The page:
Almost as soon as there were bicycles, there were methods contrived to ride them in place, and as soon as there were ways to ride bikes in place, there were stationary races. The recorded history of roller racing appears to coalesce around two time periods: 1890-1915, and the postwar era of the 1950’s. Roller racing certainly happened after that, (and continues to happen) but the stories tend to be of dusty mechanical roller rigs on their last legs or of heroic restorations of that equipment. Goldsprints, under that name, came later, and we’ll get into that further on.
Roller racing had a bit of a resurgence after World War II, mostly in England, where exhibition races could be found in ballrooms and theaters around the country.
There have also been a couple of setups that were mechanically connected to little cyclists on a model track.
EARLY COMPUTERIZED RACING- 1992 TO PRESENT
Just as roller racing coincided with the invention of the bicycle, computerized methods of tracking racer time and distance emerged almost as soon as there were consumer-available computers that could support them. In the early 1990’s, Al Kreitler (of Kreitler Rollers fame) commissioned “Roller Fusion,” a DOS-based program that could be used to time racers. By 1993, the Century Road Club Association was using this program, along with Kreitler rollers, to hold races as part of their programming.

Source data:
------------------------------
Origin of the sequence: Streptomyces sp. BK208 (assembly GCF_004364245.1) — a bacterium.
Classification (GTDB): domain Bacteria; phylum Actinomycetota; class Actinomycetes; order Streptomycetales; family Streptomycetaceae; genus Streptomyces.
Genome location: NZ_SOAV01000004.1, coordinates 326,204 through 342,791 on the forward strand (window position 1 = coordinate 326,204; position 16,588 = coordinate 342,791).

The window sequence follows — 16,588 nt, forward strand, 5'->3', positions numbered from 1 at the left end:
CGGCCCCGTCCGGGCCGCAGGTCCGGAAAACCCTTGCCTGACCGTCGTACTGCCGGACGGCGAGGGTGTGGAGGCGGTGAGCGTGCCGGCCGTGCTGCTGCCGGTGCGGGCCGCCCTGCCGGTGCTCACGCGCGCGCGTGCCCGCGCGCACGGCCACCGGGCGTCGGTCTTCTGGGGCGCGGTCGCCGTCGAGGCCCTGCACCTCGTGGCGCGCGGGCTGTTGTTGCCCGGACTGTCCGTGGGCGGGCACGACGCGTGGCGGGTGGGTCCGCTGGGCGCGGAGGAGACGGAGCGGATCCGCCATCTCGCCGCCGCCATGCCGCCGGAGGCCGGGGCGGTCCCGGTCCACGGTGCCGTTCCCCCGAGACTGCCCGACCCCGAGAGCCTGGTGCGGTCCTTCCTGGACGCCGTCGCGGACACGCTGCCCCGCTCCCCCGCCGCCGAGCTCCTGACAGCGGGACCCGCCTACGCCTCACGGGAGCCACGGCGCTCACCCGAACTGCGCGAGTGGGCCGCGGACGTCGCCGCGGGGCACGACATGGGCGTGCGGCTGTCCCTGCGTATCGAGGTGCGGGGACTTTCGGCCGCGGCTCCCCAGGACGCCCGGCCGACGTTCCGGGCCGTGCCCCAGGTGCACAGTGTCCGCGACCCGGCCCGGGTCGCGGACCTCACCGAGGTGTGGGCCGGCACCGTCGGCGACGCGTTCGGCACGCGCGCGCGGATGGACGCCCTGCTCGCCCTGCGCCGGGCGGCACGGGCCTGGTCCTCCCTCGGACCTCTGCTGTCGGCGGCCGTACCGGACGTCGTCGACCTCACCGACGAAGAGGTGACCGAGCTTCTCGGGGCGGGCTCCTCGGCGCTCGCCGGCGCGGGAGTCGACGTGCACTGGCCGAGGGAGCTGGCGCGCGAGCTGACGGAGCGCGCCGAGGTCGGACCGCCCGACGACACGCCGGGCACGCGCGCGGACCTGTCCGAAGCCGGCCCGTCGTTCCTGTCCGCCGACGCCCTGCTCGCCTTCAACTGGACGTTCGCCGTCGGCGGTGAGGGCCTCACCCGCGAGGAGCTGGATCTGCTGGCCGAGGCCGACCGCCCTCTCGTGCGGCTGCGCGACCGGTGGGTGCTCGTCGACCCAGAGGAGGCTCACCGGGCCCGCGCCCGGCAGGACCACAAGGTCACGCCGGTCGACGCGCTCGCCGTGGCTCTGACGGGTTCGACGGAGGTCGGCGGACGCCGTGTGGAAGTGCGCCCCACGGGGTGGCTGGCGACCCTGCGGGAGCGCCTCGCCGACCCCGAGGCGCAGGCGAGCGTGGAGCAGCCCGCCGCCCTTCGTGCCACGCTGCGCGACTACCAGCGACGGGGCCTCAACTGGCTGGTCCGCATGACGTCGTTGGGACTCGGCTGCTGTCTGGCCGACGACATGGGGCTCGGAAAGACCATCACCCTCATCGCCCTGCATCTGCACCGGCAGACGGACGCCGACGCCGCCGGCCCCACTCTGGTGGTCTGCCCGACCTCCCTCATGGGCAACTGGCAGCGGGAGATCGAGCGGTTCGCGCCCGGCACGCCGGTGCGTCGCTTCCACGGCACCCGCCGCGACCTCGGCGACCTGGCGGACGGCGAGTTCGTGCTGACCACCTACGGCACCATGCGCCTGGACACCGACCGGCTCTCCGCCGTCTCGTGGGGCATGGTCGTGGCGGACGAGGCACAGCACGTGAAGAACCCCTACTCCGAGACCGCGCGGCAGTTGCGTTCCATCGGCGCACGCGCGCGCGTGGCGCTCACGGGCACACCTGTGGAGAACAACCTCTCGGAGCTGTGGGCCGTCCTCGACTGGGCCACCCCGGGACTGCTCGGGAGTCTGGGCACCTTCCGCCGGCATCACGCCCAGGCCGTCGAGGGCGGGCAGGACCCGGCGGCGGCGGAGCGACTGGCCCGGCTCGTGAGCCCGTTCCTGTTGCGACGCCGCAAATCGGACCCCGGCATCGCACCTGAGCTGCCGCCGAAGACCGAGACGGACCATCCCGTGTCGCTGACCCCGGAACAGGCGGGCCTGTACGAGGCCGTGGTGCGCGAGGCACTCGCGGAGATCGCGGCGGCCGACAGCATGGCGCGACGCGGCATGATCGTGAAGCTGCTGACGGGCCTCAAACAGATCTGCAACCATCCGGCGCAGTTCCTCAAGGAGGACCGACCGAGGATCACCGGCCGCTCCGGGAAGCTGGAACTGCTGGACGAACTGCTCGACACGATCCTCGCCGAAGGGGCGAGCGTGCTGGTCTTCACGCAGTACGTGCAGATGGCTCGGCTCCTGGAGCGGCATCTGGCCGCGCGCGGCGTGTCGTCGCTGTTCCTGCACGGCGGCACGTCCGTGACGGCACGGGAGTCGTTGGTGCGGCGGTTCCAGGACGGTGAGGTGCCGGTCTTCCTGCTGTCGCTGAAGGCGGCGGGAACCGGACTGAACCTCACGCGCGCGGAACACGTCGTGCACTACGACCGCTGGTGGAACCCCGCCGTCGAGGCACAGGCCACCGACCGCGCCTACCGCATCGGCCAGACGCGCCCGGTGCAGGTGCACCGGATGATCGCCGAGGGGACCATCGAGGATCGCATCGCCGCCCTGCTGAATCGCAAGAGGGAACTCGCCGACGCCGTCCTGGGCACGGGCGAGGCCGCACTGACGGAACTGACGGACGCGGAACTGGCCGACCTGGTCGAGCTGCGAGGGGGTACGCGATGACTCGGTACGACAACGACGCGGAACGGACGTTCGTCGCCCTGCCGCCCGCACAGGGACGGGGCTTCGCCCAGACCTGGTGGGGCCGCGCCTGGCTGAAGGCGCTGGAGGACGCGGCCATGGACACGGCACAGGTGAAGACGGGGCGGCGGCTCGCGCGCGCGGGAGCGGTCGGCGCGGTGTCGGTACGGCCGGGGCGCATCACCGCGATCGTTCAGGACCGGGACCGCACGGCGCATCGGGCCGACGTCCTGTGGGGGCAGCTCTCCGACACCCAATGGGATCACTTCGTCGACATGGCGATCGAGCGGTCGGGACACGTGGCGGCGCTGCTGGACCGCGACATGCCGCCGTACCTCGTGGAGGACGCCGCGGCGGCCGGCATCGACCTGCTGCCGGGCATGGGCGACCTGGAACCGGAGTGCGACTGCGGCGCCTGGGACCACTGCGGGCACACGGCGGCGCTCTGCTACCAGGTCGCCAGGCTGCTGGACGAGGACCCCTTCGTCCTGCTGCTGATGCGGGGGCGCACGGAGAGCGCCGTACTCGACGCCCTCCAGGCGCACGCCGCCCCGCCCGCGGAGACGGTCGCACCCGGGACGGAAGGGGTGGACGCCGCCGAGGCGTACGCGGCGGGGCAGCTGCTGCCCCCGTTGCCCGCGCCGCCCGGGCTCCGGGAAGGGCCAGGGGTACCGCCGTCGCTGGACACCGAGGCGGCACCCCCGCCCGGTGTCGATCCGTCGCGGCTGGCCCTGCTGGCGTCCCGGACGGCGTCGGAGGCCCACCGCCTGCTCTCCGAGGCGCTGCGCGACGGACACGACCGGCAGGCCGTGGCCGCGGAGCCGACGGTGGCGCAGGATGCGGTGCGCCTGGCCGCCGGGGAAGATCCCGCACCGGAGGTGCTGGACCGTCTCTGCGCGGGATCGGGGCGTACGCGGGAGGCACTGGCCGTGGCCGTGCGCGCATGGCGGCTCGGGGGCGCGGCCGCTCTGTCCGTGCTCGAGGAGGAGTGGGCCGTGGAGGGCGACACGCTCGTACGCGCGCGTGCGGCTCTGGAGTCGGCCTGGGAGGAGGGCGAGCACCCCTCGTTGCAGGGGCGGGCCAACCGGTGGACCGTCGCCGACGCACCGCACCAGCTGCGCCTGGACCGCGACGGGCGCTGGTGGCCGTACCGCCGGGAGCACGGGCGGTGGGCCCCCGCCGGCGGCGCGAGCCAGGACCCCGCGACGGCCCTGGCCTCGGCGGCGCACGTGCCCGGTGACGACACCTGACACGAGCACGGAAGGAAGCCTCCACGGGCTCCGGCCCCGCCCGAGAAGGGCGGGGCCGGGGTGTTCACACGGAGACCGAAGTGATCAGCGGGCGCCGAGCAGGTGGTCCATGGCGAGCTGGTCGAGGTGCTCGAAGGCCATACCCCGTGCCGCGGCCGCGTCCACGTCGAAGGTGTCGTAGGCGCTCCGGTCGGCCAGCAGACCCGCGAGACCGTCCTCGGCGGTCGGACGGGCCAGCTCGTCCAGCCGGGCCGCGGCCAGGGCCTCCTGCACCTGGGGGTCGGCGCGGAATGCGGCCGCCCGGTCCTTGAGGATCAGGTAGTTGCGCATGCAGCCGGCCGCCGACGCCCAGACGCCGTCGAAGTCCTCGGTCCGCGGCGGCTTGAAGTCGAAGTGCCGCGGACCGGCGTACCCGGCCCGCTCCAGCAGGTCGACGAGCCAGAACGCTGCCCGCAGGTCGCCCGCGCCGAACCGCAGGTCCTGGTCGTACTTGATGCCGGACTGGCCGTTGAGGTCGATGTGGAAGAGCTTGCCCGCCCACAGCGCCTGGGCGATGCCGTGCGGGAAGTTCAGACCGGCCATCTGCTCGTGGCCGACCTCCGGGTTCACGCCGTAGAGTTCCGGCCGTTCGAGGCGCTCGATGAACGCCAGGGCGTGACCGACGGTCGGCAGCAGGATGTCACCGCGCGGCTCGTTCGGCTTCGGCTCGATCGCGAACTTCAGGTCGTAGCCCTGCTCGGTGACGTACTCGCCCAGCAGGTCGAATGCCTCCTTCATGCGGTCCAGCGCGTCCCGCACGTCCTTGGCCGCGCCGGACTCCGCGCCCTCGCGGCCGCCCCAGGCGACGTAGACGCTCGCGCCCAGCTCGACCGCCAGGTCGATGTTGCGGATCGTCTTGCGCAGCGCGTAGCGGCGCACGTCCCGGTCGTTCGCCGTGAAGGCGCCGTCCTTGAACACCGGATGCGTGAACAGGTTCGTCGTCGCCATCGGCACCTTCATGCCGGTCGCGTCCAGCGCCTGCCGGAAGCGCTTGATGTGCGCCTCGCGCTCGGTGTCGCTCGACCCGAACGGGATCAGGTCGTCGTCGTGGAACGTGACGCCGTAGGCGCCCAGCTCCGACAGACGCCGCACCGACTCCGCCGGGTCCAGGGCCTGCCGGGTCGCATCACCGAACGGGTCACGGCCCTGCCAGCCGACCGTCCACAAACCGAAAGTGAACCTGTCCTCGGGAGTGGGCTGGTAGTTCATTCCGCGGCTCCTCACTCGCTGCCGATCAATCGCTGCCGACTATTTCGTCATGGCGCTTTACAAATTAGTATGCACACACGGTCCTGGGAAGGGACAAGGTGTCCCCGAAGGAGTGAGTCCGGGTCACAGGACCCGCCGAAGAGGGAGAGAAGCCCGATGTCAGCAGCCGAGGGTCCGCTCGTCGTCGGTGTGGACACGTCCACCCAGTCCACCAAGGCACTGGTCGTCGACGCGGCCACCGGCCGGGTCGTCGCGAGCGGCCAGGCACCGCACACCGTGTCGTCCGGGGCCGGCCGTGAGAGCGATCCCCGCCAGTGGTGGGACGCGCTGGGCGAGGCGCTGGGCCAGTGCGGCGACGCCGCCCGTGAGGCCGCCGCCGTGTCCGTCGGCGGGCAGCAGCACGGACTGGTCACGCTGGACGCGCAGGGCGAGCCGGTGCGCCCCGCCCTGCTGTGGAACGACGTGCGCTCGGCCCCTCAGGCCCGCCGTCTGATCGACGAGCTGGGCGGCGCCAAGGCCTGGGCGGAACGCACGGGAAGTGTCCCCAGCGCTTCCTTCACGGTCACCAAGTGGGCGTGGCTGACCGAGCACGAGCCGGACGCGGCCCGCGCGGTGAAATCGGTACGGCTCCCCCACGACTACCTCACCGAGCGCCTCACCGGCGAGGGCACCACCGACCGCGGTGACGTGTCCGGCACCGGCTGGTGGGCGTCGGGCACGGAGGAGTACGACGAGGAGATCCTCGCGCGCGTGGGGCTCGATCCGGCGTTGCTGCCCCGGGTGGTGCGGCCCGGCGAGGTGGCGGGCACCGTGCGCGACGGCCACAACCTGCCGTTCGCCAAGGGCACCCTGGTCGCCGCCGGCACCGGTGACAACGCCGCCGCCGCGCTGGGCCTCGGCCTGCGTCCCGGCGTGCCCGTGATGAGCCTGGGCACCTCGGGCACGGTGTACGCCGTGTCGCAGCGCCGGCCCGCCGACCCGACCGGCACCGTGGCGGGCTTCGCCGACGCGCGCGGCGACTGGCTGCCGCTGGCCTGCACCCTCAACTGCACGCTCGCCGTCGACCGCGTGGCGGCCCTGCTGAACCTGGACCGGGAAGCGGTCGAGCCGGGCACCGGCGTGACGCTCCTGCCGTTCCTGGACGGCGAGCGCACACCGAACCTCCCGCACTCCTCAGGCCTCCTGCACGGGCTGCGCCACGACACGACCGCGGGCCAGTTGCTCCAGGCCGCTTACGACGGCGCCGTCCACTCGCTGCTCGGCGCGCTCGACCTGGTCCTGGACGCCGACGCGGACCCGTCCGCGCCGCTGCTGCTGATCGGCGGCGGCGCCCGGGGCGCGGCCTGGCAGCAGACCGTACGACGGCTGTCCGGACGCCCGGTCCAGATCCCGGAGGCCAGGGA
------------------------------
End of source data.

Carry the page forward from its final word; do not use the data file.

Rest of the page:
Why is it called Goldsprints?
The history of the term “goldsprints” began in 1997 or 1999 (depending on who you ask) in Zurich, Switzerland. According to Adrian Weber, owner of Turbinen Braeu in the city, founded a modern roller racing series and named it after Gold Sprint, one of the beers produced by the brewery. Here’s a video of a Gold Sprint race in Zurich in 1999:
Note that in this video, we are still seeing a mechanical setup, and oddly, the riders are facing away from the audience and toward the dials. But this is the first stuff that was called “Goldsprints.”
Many, many outfits offering goldsprints these days utilize a standard setup: purpose built Opensprints Kreiter rollers, hall effect sensors, an Arduino box and a software program called GoldsprintsFX.
While two-up racing using Opensprints rollers and sensors and the GoldsprintsFx visualization program is certainly the most common setup these days, there is certainly more that can be done with the stationary racing concept.
With a digital track and timing, this is a sweet setup that gets more racers going at once while presenting an engaging visual display for spectators.